A key consideration for land donated to a charitable lead trust is to determine ahead of time whether the land will be sold with the cash funding the lead trust payments. If the trustee does not sell the land, with the intent that loved ones ultimately inherit the land from the lead trust, then it must produce income from leasing or agricultural production to fund the lead trust payments to charity. A qualified nongrantor lead annuity trust leverages attractive savings on gift and estate tax for the ultimate transfer to loved ones. On the other hand, a qualified grantor lead trust can generate a significant income tax deduction for high income years. The IRS provides sample forms, annotations and alternate provisions for inter vivos and testamentary grantor and nongrantor charitable lead annuity trusts and unitrusts.19

Deferred Gifts

Bequests in a will or revocable living trust are the most popular form of planned gift. These gifts are popular since they are usually revocable. Donors can specifically bequeath land to a charity by reference to its legal description or perhaps a mailing address. Of course, prior to acceptance upon the death of the donor, the charity must conduct due diligence pursuant to its policies and procedures as explained above. An alternative to a bequest in a will or trust is a transfer on death (TOD) deed that may be allowed pursuant to applicable state law.

Another type of deferred gift of land is the irrevocable gift of a remainder interest in a personal residence or farm with a life estate retained by the donor. The donor retains a life estate and donates the remainder interest. This technique is available for a principal residence, vacation home, condominium, co-operative. The gift can include fixtures but not equipment, furnishings, or crops. When calculating the present value of the remainder interest for the charitable deduction, the donor discounts the value to reflect depreciation and factors in a salvage value.20 This technique is particularly helpful where the donor wants to use the property for life but charity wants to ultimately use the property or sell value property to fund its programs. As Adjusted Federal Rate (AFR) decreases, the income tax charitable deduction value increases for this technique. The donor and charity must sign an agreement stipulating respective rights and responsibilities relative to property tax, insurance, and maintenance. It must also address the potential for subsequent leases, sales, or gift of the donor’s remaining life estate interest.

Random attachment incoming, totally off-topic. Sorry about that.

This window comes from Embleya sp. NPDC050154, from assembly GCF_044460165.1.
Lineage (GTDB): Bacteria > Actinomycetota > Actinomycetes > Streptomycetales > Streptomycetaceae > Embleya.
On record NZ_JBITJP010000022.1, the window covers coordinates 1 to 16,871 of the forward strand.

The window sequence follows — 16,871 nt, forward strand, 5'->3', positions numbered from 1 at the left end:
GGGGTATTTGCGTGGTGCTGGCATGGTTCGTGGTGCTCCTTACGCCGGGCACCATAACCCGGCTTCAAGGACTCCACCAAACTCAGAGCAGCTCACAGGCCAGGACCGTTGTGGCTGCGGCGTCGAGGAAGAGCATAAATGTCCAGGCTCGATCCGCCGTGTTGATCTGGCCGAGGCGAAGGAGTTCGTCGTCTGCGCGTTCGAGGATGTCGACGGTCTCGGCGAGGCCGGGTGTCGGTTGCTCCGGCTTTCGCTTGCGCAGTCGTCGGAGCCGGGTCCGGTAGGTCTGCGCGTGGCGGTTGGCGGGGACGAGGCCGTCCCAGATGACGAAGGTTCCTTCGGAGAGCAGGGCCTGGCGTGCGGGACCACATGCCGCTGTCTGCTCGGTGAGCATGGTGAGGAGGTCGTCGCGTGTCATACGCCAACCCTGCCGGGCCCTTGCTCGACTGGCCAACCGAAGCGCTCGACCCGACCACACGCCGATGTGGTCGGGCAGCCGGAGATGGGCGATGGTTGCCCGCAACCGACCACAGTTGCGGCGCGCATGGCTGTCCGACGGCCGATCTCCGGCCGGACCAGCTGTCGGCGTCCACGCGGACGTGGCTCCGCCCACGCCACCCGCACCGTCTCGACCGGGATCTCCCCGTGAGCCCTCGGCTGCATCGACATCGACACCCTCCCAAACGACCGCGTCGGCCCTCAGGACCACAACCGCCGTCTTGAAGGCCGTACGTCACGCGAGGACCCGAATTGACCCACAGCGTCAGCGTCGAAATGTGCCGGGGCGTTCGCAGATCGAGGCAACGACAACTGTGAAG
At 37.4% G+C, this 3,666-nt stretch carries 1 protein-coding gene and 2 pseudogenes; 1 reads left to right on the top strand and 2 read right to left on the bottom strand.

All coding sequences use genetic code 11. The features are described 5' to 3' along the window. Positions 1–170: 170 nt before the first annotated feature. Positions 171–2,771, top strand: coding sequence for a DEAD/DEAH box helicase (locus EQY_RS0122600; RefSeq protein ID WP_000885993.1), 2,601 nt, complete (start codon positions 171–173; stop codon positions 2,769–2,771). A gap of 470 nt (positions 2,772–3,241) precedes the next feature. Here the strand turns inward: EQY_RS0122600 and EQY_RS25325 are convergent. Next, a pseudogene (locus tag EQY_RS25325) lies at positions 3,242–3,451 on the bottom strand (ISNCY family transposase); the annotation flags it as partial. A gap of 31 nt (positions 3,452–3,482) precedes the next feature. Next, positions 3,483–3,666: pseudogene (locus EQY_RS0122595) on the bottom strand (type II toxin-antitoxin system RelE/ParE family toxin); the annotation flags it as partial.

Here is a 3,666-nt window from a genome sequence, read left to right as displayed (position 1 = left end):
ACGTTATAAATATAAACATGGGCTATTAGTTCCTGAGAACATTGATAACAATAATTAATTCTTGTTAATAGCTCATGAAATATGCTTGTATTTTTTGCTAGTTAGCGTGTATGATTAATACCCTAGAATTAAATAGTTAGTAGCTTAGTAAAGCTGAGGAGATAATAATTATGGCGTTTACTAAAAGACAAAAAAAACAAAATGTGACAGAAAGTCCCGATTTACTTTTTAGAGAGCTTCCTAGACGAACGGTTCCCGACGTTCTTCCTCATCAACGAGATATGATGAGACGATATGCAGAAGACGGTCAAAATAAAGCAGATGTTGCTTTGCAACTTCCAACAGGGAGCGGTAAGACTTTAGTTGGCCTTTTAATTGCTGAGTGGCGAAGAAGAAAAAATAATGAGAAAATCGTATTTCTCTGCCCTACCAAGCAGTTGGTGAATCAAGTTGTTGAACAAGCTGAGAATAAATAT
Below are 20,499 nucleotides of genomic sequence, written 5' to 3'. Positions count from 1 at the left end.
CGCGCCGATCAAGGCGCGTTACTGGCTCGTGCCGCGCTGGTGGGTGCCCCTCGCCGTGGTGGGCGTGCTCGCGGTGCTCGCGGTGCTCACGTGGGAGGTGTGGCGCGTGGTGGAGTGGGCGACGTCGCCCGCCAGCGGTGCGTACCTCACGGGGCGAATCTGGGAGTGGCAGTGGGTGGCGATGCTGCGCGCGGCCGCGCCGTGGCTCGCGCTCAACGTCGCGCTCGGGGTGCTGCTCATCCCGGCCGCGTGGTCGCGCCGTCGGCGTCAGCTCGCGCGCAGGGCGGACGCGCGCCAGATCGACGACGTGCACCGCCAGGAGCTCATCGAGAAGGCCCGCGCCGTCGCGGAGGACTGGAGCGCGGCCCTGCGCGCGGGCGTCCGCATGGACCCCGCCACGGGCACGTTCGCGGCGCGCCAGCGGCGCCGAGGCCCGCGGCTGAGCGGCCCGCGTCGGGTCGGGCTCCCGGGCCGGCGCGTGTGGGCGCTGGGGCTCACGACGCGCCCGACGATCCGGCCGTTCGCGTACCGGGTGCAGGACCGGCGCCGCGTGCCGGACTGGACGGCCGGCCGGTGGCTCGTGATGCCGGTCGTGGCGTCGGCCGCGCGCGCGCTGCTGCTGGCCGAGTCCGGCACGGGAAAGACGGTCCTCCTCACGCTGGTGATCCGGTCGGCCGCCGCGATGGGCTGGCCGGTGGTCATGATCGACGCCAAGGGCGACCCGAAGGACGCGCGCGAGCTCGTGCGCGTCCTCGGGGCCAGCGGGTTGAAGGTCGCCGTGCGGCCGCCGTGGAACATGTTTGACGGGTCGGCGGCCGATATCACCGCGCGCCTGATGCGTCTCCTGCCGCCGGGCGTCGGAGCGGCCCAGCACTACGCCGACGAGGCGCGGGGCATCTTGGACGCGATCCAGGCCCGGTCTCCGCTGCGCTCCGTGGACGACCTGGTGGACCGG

Life Income Plans

Charitable remainder trusts and charitable gift annuities may both be considered for gifts of land. A charitable gift annuity is a contract between the donor and the charity. The donor contributes assets such as land and the charity provides fixed and guaranteed income for one or two lives per the terms of the contract. The American Council on Gift Annuities recommends rates of return which leave a 50 percent ultimate residual for the charity.21 If land is donated, then either the charity may sell the land to fund the annuity or it may draw from its budget or endowment to fund the annuity payments. A deferred payment gift annuity can permit time for the charity to sell the land to fund the annuity as well. An income tax deduction subject to the 30 percent of AGI limit is available for long-term property. Capital gain is ratably spread over life expectancy if the donor is the annuitant.22 If donor is not the annuitant, a portion of the capital gains tax is owed immediately. The balance of payments is taxed as a combination of ordinary taxable income and tax-free return of principal.

Charitable remainder trusts are tax-exempt trusts that allow the donation of highly appreciated property, such as land, that the trustee may then sell without payment of capital gains tax. The cash proceeds can then be invested in a diversified and personalized portfolio to earn income for the named beneficiaries. The trust can either pay a unitrust or annuity trust format. An annuity trust pays a fixed dollar amount deter- mined by multiplication of the stated fixed percentage (5 percent or more) by the value of assets donated to trust. No additional gifts are allowed. If the donor gives real estate to an annuity trust either it must produce income to satisfy the fixed payment amount or the land must be sold to invest the cash to fund the annuity payments.